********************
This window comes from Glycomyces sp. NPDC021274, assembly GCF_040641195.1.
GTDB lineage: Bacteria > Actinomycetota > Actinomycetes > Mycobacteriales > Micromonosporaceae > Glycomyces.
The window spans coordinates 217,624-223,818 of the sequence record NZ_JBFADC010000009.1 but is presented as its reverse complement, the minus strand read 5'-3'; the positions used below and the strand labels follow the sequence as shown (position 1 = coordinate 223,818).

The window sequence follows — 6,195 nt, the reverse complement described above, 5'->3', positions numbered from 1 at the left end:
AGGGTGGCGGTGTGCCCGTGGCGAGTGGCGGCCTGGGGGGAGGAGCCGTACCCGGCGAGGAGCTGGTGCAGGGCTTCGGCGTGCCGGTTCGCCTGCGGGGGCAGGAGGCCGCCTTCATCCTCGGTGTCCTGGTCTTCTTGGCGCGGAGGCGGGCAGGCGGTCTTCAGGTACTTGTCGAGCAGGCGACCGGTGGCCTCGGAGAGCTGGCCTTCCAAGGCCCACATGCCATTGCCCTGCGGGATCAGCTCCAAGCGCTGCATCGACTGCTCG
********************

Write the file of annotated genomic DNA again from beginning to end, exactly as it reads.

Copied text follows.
This window comes from Glycomyces sp. NPDC021274, assembly GCF_040641195.1.
GTDB lineage: Bacteria > Actinomycetota > Actinomycetes > Mycobacteriales > Micromonosporaceae > Glycomyces.
The window spans coordinates 217,624-223,818 of the sequence record NZ_JBFADC010000009.1 but is presented as its reverse complement, the minus strand read 5'-3'; the positions used below and the strand labels follow the sequence as shown (position 1 = coordinate 223,818).

The window sequence follows — 6,195 nt, the reverse complement described above, 5'->3', positions numbered from 1 at the left end:
AGGGTGGCGGTGTGCCCGTGGCGAGTGGCGGCCTGGGGGGAGGAGCCGTACCCGGCGAGGAGCTGGTGCAGGGCTTCGGCGTGCCGGTTCGCCTGCGGGGGCAGGAGGCCGCCTTCATCCTCGGTGTCCTGGTCTTCTTGGCGCGGAGGCGGGCAGGCGGTCTTCAGGTACTTGTCGAGCAGGCGACCGGTGGCCTCGGAGAGCTGGCCTTCCAAGGCCCACATGCCATTGCCCTGCGGGATCAGCTCCAAGCGCTGCATCGACTGCTCG